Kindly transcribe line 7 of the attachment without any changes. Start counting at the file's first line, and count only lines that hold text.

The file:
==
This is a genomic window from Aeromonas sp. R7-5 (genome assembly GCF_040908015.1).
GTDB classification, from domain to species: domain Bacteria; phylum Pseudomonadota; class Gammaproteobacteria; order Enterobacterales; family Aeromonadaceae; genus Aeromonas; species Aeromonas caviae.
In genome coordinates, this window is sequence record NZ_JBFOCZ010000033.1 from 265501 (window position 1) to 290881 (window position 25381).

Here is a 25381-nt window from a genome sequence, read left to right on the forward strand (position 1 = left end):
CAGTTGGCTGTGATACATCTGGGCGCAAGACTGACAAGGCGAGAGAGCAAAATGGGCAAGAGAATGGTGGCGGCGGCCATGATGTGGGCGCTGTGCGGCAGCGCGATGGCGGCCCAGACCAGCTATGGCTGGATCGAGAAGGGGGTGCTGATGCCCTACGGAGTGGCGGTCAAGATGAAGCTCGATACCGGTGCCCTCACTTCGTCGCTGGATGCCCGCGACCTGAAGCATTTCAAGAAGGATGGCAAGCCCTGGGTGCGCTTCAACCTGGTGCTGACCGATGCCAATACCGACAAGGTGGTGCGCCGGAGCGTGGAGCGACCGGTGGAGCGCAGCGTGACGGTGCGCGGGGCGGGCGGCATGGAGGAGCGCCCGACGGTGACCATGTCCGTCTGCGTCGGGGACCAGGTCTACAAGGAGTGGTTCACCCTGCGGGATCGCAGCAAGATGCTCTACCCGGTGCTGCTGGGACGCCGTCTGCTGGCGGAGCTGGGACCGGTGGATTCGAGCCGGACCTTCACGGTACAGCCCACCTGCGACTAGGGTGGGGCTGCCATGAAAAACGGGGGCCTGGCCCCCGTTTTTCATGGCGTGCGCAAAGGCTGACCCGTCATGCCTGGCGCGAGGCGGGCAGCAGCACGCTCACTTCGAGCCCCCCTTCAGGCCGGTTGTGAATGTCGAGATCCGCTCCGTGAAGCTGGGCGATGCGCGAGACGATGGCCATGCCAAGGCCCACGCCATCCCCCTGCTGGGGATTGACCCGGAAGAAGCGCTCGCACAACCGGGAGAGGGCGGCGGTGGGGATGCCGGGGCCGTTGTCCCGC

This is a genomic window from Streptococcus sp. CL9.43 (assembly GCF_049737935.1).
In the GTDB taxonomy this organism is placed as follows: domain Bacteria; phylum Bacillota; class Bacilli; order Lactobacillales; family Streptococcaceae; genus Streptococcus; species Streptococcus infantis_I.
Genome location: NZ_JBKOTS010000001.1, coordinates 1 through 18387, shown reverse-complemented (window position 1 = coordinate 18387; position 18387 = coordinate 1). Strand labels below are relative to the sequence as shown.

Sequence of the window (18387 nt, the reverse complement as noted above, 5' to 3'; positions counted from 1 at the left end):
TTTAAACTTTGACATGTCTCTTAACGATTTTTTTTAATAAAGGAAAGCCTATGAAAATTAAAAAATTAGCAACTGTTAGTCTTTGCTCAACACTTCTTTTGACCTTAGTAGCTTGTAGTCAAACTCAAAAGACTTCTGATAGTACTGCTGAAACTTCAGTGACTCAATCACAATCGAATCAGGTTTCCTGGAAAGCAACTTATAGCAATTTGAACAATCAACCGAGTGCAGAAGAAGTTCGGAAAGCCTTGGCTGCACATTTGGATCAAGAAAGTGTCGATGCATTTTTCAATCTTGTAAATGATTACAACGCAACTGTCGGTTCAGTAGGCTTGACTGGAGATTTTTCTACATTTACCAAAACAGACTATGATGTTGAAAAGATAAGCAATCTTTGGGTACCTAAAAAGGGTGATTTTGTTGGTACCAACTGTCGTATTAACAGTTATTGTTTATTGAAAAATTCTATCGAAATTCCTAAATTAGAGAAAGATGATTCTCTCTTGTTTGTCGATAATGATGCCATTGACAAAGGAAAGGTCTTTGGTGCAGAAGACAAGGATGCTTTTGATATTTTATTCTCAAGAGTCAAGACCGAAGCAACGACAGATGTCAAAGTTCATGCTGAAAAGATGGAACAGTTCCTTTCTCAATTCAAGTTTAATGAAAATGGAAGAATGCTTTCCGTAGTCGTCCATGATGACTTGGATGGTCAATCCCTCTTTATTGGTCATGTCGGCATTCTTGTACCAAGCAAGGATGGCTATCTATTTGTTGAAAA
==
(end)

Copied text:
In the GTDB taxonomy this organism is placed as follows: domain Bacteria; phylum Bacillota; class Bacilli; order Lactobacillales; family Streptococcaceae; genus Streptococcus; species Streptococcus infantis_I.